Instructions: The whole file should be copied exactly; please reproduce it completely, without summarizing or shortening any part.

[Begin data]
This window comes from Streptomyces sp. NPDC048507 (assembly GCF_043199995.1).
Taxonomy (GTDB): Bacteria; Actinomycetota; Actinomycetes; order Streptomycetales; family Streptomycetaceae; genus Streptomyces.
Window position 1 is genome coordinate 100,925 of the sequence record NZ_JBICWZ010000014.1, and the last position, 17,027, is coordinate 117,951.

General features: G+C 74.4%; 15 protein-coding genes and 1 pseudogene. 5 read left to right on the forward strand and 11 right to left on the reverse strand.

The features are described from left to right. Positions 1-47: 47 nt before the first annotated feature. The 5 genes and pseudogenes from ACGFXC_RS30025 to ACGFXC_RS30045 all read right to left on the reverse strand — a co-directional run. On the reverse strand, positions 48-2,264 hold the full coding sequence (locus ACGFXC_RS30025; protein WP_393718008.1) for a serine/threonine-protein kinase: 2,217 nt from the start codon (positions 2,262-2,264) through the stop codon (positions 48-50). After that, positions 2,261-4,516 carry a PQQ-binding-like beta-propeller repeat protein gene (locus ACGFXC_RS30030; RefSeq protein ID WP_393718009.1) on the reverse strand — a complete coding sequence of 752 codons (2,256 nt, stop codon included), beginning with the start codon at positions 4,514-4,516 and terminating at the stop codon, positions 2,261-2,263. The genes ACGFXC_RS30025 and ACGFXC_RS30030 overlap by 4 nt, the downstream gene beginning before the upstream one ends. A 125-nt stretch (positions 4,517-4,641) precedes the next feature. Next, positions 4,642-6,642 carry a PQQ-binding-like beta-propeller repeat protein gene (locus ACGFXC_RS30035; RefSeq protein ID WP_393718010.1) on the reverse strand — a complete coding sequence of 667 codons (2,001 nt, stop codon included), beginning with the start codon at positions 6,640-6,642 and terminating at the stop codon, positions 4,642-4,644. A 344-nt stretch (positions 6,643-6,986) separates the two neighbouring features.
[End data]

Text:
This window comes from Streptomyces sp. NPDC048507 (assembly GCF_043199995.1).
Taxonomy (GTDB): Bacteria; Actinomycetota; Actinomycetes; order Streptomycetales; family Streptomycetaceae; genus Streptomyces.
Window position 1 is genome coordinate 100,925 of the sequence record NZ_JBICWZ010000014.1, and the last position, 17,027, is coordinate 117,951.

General features: G+C 74.4%; 15 protein-coding genes and 1 pseudogene. 5 read left to right on the forward strand and 11 right to left on the reverse strand.

The features are described from left to right. Positions 1-47: 47 nt before the first annotated feature. The 5 genes and pseudogenes from ACGFXC_RS30025 to ACGFXC_RS30045 all read right to left on the reverse strand — a co-directional run. On the reverse strand, positions 48-2,264 hold the full coding sequence (locus ACGFXC_RS30025; protein WP_393718008.1) for a serine/threonine-protein kinase: 2,217 nt from the start codon (positions 2,262-2,264) through the stop codon (positions 48-50). After that, positions 2,261-4,516 carry a PQQ-binding-like beta-propeller repeat protein gene (locus ACGFXC_RS30030; RefSeq protein ID WP_393718009.1) on the reverse strand — a complete coding sequence of 752 codons (2,256 nt, stop codon included), beginning with the start codon at positions 4,514-4,516 and terminating at the stop codon, positions 2,261-2,263. The genes ACGFXC_RS30025 and ACGFXC_RS30030 overlap by 4 nt, the downstream gene beginning before the upstream one ends. A 125-nt stretch (positions 4,517-4,641) precedes the next feature. Next, positions 4,642-6,642 carry a PQQ-binding-like beta-propeller repeat protein gene (locus ACGFXC_RS30035; RefSeq protein ID WP_393718010.1) on the reverse strand — a complete coding sequence of 667 codons (2,001 nt, stop codon included), beginning with the start codon at positions 6,640-6,642 and terminating at the stop codon, positions 4,642-4,644. A 344-nt stretch (positions 6,643-6,986) separates the two neighbouring features.